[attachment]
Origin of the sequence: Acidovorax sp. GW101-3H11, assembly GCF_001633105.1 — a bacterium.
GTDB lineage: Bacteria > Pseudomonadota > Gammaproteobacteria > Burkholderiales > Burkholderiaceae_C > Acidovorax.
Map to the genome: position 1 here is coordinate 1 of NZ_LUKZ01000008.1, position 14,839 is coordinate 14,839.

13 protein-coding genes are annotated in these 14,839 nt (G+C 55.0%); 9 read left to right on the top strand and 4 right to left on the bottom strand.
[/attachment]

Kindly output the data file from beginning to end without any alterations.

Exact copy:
Origin of the sequence: Acidovorax sp. GW101-3H11, assembly GCF_001633105.1 — a bacterium.
GTDB lineage: Bacteria > Pseudomonadota > Gammaproteobacteria > Burkholderiales > Burkholderiaceae_C > Acidovorax.
Map to the genome: position 1 here is coordinate 1 of NZ_LUKZ01000008.1, position 14,839 is coordinate 14,839.

13 protein-coding genes are annotated in these 14,839 nt (G+C 55.0%); 9 read left to right on the top strand and 4 right to left on the bottom strand.